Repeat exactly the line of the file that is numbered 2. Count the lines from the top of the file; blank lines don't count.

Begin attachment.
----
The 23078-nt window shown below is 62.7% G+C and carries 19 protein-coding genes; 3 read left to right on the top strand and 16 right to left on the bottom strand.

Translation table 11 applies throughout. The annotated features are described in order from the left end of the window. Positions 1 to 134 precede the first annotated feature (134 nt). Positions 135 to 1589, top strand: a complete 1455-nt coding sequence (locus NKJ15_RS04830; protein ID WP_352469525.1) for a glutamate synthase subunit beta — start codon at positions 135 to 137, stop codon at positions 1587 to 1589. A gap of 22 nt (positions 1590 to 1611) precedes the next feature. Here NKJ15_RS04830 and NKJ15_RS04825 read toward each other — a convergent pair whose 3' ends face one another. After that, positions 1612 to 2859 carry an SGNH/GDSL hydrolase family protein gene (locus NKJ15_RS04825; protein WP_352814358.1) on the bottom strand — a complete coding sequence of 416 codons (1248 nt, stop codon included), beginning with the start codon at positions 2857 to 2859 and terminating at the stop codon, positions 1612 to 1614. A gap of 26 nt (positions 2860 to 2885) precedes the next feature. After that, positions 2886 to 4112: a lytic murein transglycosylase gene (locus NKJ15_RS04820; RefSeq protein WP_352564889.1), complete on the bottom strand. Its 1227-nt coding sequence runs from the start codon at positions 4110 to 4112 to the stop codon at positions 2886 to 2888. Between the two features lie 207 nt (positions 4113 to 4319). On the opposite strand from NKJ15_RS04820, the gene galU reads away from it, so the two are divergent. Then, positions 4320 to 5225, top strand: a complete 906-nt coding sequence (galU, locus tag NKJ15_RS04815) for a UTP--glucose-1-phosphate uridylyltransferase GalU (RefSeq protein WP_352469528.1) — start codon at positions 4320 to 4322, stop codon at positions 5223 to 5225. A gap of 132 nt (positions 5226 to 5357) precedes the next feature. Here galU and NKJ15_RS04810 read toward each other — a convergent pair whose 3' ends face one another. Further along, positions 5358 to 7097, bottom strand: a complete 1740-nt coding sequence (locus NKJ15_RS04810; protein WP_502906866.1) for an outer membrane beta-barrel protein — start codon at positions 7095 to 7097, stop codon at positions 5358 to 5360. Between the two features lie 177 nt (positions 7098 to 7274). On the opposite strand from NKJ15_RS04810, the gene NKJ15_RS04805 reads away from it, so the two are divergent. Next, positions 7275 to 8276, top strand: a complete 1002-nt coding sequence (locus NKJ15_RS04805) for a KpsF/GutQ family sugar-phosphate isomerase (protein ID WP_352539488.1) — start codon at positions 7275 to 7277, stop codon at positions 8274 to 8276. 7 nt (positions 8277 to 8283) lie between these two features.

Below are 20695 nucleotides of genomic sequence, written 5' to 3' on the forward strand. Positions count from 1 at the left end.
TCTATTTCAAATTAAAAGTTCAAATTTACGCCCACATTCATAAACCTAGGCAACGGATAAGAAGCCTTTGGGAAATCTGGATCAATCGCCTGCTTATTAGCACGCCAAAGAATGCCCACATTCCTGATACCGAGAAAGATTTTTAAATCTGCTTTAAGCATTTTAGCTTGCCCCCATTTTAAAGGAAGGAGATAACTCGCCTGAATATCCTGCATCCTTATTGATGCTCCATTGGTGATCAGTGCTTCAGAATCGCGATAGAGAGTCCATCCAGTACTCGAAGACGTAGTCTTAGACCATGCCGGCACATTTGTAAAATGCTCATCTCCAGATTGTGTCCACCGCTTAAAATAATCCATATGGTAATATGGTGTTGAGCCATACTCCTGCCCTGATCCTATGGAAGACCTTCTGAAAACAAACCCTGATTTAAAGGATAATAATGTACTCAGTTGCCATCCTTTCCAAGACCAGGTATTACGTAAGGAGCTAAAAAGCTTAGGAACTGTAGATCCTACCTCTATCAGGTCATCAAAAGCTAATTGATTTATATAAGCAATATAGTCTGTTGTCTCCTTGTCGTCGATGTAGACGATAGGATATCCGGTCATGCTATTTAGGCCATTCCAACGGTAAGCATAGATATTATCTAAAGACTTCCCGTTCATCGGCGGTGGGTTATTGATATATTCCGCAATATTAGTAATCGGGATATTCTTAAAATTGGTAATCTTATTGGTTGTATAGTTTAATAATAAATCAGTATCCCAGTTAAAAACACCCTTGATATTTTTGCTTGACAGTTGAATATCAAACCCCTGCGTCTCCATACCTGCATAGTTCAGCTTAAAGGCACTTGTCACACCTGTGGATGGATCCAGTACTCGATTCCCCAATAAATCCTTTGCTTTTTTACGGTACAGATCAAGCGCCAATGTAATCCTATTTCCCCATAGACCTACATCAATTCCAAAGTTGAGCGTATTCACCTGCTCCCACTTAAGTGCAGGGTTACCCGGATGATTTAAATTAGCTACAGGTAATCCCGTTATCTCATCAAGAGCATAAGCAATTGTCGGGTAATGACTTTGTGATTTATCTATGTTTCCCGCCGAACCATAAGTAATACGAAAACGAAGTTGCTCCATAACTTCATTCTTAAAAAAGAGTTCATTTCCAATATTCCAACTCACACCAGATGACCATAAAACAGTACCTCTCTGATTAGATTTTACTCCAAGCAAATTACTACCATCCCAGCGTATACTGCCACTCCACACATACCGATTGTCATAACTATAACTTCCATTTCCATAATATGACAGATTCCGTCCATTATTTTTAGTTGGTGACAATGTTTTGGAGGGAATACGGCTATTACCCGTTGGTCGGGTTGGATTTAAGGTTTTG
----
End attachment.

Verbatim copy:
Translation table 11 applies throughout. The annotated features are described in order from the left end of the window. Positions 1 to 134 precede the first annotated feature (134 nt). Positions 135 to 1589, top strand: a complete 1455-nt coding sequence (locus NKJ15_RS04830; protein ID WP_352469525.1) for a glutamate synthase subunit beta — start codon at positions 135 to 137, stop codon at positions 1587 to 1589. A gap of 22 nt (positions 1590 to 1611) precedes the next feature. Here NKJ15_RS04830 and NKJ15_RS04825 read toward each other — a convergent pair whose 3' ends face one another. After that, positions 1612 to 2859 carry an SGNH/GDSL hydrolase family protein gene (locus NKJ15_RS04825; protein WP_352814358.1) on the bottom strand — a complete coding sequence of 416 codons (1248 nt, stop codon included), beginning with the start codon at positions 2857 to 2859 and terminating at the stop codon, positions 1612 to 1614. A gap of 26 nt (positions 2860 to 2885) precedes the next feature. After that, positions 2886 to 4112: a lytic murein transglycosylase gene (locus NKJ15_RS04820; RefSeq protein WP_352564889.1), complete on the bottom strand. Its 1227-nt coding sequence runs from the start codon at positions 4110 to 4112 to the stop codon at positions 2886 to 2888. Between the two features lie 207 nt (positions 4113 to 4319). On the opposite strand from NKJ15_RS04820, the gene galU reads away from it, so the two are divergent. Then, positions 4320 to 5225, top strand: a complete 906-nt coding sequence (galU, locus tag NKJ15_RS04815) for a UTP--glucose-1-phosphate uridylyltransferase GalU (RefSeq protein WP_352469528.1) — start codon at positions 4320 to 4322, stop codon at positions 5223 to 5225. A gap of 132 nt (positions 5226 to 5357) precedes the next feature. Here galU and NKJ15_RS04810 read toward each other — a convergent pair whose 3' ends face one another. Further along, positions 5358 to 7097, bottom strand: a complete 1740-nt coding sequence (locus NKJ15_RS04810; protein WP_502906866.1) for an outer membrane beta-barrel protein — start codon at positions 7095 to 7097, stop codon at positions 5358 to 5360. Between the two features lie 177 nt (positions 7098 to 7274). On the opposite strand from NKJ15_RS04810, the gene NKJ15_RS04805 reads away from it, so the two are divergent. Next, positions 7275 to 8276, top strand: a complete 1002-nt coding sequence (locus NKJ15_RS04805) for a KpsF/GutQ family sugar-phosphate isomerase (protein ID WP_352539488.1) — start codon at positions 7275 to 7277, stop codon at positions 8274 to 8276. 7 nt (positions 8277 to 8283) lie between these two features.